I am a fan of the integrated pump that is found on my DM 7 for reasons mentioned below in the comments section.
I have been using an Exped UL7 for the past year for both my hammock and ground camping. Been very happy with the quality of the product. This looks like a good option for those colder nights without adding any weight.
Where’s a Small? At 5’4″, I certainly don’t need a pad that’s 9″ longer than I am!
I don’t believe they offer a “small”
I’m also 5’4″ and find the MW to be perfect if not a tiny short due to the mummy shape.
Philip, thanks for the review. How does this compare with the TaR Xtherm, both warmth and fabric/durability? My Xtherm seems bulletproof, but I like the Med/Wide option on this. Have you also used the new Downmat Winterlite?
The SynMat Winterlite feels softer than the Xtherm and the cover fabric is much nicer. I think it comes down to whether you like length wise baffles or horizontal ones (on the Xtherm) in terms of comfort. I also like the wide option on this and enjoyed having it over winter when I use a much bigger sleeping bag full of boot liners and hot water bottles. Haven’t used the DownMat Winterlite yet. It probably has a higher R-Value.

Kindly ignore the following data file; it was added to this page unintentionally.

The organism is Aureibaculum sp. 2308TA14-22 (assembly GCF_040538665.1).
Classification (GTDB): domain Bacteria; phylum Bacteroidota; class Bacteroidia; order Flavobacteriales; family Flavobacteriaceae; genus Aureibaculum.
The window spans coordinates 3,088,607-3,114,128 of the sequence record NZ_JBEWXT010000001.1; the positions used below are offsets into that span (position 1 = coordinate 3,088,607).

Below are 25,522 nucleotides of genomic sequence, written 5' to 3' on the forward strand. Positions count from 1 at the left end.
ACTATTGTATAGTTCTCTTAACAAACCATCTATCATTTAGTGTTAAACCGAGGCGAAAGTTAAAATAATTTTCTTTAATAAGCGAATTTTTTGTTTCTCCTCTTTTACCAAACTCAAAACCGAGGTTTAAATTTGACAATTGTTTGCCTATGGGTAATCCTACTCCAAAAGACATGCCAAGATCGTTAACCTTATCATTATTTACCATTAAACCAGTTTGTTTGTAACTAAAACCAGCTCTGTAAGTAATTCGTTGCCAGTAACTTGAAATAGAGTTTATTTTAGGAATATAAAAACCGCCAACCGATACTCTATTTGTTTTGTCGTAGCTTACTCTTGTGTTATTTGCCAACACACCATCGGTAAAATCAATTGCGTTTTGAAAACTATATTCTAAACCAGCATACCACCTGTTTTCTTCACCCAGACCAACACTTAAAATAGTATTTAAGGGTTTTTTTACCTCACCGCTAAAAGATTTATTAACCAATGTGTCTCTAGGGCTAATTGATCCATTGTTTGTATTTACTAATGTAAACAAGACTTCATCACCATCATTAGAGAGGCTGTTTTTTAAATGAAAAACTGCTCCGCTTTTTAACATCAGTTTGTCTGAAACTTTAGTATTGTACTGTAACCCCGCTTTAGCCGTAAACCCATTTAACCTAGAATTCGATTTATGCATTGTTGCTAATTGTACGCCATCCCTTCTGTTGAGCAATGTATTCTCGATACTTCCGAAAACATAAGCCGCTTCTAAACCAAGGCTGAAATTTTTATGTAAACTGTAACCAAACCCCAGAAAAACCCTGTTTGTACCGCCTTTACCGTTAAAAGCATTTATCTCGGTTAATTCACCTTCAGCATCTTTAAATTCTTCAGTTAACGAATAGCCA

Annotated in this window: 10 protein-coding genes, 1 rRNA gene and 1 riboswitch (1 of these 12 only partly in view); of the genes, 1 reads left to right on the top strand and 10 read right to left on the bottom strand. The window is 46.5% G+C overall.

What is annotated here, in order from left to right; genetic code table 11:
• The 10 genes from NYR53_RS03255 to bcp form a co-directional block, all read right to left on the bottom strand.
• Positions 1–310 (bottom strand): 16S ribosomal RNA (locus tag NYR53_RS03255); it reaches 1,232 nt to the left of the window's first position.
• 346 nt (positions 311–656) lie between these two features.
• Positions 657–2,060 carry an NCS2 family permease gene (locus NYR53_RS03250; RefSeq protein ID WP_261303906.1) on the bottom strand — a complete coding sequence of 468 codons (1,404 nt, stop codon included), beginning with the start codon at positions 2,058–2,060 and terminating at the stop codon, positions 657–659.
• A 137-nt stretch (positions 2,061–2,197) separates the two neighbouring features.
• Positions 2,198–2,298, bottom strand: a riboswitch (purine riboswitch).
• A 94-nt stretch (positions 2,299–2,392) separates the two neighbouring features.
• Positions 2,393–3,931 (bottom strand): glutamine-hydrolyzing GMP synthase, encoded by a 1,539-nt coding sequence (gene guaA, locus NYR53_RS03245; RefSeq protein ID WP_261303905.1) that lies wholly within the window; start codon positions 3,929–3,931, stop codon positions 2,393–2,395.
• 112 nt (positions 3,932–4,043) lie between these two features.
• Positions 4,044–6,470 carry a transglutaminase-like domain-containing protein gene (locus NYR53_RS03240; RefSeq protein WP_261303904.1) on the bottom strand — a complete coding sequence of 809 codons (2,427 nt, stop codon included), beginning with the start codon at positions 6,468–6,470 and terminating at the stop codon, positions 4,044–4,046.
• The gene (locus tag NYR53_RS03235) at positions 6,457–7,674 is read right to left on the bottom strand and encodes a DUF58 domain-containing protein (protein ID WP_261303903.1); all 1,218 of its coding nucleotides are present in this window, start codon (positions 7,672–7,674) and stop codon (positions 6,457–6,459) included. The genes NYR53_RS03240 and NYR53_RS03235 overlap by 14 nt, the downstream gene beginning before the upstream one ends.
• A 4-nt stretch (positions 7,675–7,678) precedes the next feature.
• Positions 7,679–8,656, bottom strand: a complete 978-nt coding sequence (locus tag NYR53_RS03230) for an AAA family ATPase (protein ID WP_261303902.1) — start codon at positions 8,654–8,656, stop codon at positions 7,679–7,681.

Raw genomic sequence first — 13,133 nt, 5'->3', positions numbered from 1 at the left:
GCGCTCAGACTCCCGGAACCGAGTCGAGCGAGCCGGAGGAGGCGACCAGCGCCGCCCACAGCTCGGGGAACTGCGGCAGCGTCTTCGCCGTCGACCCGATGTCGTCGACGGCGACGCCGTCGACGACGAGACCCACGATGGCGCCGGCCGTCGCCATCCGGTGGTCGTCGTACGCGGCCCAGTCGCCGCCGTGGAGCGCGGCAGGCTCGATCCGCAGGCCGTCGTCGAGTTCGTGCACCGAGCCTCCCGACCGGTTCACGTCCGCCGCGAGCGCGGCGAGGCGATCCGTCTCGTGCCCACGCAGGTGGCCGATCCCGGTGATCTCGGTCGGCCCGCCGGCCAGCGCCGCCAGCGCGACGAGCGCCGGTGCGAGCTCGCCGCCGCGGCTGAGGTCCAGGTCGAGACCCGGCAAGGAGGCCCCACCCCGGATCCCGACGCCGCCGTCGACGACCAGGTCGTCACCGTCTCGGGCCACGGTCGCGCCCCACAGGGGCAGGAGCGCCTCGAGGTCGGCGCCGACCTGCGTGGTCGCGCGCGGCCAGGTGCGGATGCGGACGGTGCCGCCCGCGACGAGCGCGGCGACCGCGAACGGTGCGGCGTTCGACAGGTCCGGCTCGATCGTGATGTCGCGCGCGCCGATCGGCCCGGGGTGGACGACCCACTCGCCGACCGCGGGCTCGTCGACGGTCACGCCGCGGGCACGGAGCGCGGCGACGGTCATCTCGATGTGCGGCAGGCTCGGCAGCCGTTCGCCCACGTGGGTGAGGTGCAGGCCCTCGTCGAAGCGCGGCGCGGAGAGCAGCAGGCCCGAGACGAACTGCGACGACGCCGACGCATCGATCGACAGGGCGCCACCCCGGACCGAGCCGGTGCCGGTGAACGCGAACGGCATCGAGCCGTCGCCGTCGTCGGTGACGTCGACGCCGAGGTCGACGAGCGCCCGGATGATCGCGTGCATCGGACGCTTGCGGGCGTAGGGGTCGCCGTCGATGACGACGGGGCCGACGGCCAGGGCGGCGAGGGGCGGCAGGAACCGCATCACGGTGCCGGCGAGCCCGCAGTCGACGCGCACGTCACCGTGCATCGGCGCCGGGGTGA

What is the thickness? The Exped site says 3.5 in, but you say 2.5 in, can you give an actual measure?
Sorry – I’ve already packed away my winter gear. You’ll have to contact REI or the manufacturer.
It’s hard to tell from the picture but it appears that there is only a single valve now instead of two (inflating and deflating). Is that correct?
One valve in the center. It’s really just a hole with an inner flap and cap. No fancy mechanism to freeze up.
any chance to look at the DownMat WinterLite?
Had mine for 7 months and used it 4 times. The green plastic piece on the inside of the valve fell off. Cannot stop the air from escaping while inflating. Thank goodness purchased from REI and I can return to them for replacement.
It happened to me aswell. Exped gave a full refund, no problemos. I also have “delaminated” 3 of exped mats, all down. Two ul vesions. No problems with getting a new mat, but ofcourse a bit of a quality problem. Had 5 mats the last 7 years. At least Im always at the newest and lightest. On the other hand, I newer punktured them. I use my mats a lot.